Big news, small town: Pulitzer Prize-winning newspaper champions immigrants

Image 1 of 10

One of the most racially diverse communities in the United States can be found just four hours south of the Twin Cities, in Storm Lake, Iowa, population 15,000.

Its local newspaper, The Storm Lake Times, has championed the changing demographics and has challenged local county officials, which led the paper to journalism’s most coveted award, the Pulitzer Prize in 2017.

“You get 30 miles outside of Storm Lake and they all think it’s some kind of crime-infested rat hole full of marauding Muslims and Mexicans. If you listen to our congressman,” he said.

Their Congressman is Rep. Steve King (Iowa-R), who was recently censured by Congress, and lost his committee assignments, after suggesting in an interview he doesn’t understand why terms like “white nationalist” and “white supremacist” are offensive. King contends he was misquoted.  

Representative King was talking about building a wall long before President Trump, which is ironic, given the constituents who actually live in Storm Lake: Immigrants from dozens of countries.


The community, in northeast Iowa, is home to a massive Tyson Foods pork and chicken processing plant.  

For 30 years, people have been coming there for jobs. 

“If anything, some of our dreams are more American than many Americans here. We just want to do better,” said Matthew Marroquin,17, whose mother is from Honduras.

“When we live in a small town like this we are so happy. We see cattle goat, we see corn field,” said Steven Champion, who came to the U.S. 13 years ago from Sudan. 

Few in Storm Lake put much stock in the last census (2010), which most believe dramatically undercounted the immigrant population. That census found nearly one-third the population (29%) were foreign born, with Whites accounting for 64% of the population, followed by Hispanic or Latino (39%), and Asian (17%).  

A more accurate picture of Storm Lake’s present and future can be found in the school system, where 23 different languages are spoken. 

Eight out ten kids in the school district, are a student of color. White students are the minority.

“Every day we get to learn about people who have different living experiences. It’s a challenge but it’s a great opportunity to grow as humans, said Stacy Cole, Superintendent of Storm Lake Schools. “In our community we know who our neighbors are so when you know who your neighbor is you don’t want other people talking ill of them.

Mark Prosser has been the police chief in the community for 30 years. He believes immigration works.

“We’ve never had one group that was disproportionally involved in criminal activity,” he said. “We are approaching our eleventh year now of record lows in our serious crime rate and we are more diverse in Storm Lake than we’ve ever been. So the myth that immigrants commit crimes at a higher rate both in national studies and Storm Lake studies show is broken.”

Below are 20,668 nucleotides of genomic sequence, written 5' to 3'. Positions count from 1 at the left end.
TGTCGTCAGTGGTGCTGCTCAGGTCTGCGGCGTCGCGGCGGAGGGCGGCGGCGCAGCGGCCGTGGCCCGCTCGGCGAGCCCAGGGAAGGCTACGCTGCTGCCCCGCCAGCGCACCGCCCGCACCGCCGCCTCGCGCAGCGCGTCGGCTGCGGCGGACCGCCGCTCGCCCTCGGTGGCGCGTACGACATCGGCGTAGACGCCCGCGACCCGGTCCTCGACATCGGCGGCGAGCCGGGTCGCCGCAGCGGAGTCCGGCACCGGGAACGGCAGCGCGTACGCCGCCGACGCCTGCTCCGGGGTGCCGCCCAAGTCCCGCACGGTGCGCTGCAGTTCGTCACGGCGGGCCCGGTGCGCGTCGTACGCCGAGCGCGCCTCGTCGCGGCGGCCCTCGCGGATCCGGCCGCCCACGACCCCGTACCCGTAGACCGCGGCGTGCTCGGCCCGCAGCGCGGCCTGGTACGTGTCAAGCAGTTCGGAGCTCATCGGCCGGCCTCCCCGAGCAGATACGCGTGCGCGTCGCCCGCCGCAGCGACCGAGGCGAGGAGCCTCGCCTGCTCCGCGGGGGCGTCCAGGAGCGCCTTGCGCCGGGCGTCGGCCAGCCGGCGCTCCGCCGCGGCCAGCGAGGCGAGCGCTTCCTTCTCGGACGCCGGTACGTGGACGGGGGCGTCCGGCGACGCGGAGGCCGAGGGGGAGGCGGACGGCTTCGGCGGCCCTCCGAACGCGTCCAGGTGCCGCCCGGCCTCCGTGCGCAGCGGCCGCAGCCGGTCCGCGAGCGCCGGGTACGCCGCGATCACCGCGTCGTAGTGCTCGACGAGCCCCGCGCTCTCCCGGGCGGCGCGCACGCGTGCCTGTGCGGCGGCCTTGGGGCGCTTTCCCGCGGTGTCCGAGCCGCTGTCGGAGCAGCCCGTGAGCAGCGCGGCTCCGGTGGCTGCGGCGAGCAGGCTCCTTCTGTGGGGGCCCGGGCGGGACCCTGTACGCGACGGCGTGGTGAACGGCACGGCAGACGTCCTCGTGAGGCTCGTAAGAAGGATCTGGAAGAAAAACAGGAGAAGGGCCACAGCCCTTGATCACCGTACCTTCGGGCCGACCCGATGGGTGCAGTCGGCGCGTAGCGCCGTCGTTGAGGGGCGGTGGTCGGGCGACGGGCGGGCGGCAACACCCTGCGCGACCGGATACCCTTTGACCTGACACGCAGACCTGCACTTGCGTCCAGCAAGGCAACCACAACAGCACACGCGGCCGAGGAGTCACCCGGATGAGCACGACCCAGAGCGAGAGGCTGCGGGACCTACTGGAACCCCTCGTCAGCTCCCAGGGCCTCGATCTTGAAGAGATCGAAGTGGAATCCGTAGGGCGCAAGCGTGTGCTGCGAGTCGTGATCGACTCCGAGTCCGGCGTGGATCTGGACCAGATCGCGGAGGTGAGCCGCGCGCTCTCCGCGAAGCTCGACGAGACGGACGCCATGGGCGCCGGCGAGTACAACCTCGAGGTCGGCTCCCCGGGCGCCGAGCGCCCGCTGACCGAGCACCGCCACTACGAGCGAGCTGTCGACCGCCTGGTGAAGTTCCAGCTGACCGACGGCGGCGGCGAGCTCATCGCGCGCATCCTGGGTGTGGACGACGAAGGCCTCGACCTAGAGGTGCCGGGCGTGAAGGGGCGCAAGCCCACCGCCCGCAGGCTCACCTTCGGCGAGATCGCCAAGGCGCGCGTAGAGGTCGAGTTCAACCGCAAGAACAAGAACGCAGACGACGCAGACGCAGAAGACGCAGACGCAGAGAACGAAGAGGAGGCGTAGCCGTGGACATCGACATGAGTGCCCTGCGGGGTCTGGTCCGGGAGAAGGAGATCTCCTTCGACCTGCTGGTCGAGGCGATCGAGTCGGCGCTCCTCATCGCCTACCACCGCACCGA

The Storm Lake Times has promoted the changing demographics, in its front pages and editorials, believing new immigrants will be the key to the town’s very survival.

“I think The Storm Lake Times does a good job of opening eyes of people. And they accept us,” said Topiz Martinez, who operates a restaurant downtown. 

“If we’re not going to slide off the map, if Worthington, Minnesota isn’t going to slide off the map, then we need to accept new people. And that is what the real issue is, and the newspaper has to say to people ‘hey this reality and we need to cope with it,’” Cullen said.


When Fox 9 asked Art if it was fair to say he was “an afflict the comfortable, comfort the afflicted kind of journalist,” he agreed.

These days Iowa has gotten comfortable with factory farming and big ag.

Along the Raccoon River, just outside of town, Cullen explained how fertilizer run off is polluting the waterway. 

“That soil has nothing stopping it from flowing into the Raccoon River and making it to the Gulf of Mexico,” he said giving Fox 9 a tour of the area.

Art ran a series of scathing editorials a couple years ago about a secret legal defense slush fund for the county that had been set up by Monsanto and Koch Fertilizer. 

Big ag was paying the county’s legal bills. The Times said it needed to be public and questioned what big ag was expecting in return.

“How can you defend this direct pollution of this river,” Cullen said.

He made a ruckus that would have made Mark Twain proud. 

The editorials caught the attention of big media types, who usually consider places like Storm Lake flyover land. The paper won the 2017 Pulitzer Prize for editorial writing.

Suddenly, the paper was not so small, after all. 

“Only movie stars put more import on contests than journalists,” Cullen commented.

But movie stars have more fans than a free press these days. A county supervisor wrote a letter to say the Pulitzer had shamed itself. 

Art published his letter, of course, and in a twisted way, loved every word.

“I can’t think of another business that does that, that allows you to rake that owner of the business over the coals in public and we consider it building readership. We love it when we get that letter, attacking us, because that means we’re making a difference,” said Cullen.

Cullen recently wrote a book, Storm Lake: A Chronicle of Change, Resilience, and Hope from a Heartland Newspaper. Cullen writes about his hometown, and the newspaper, which is a family affair:  His brother, John, is the publisher, Art’s wife Dolores takes pictures, and son, Tom, is a reporter.  

“As one of my publishers once told me if you don’t want to write editorials, why don’t you just go sell shoes, you will get paid better and he is right.”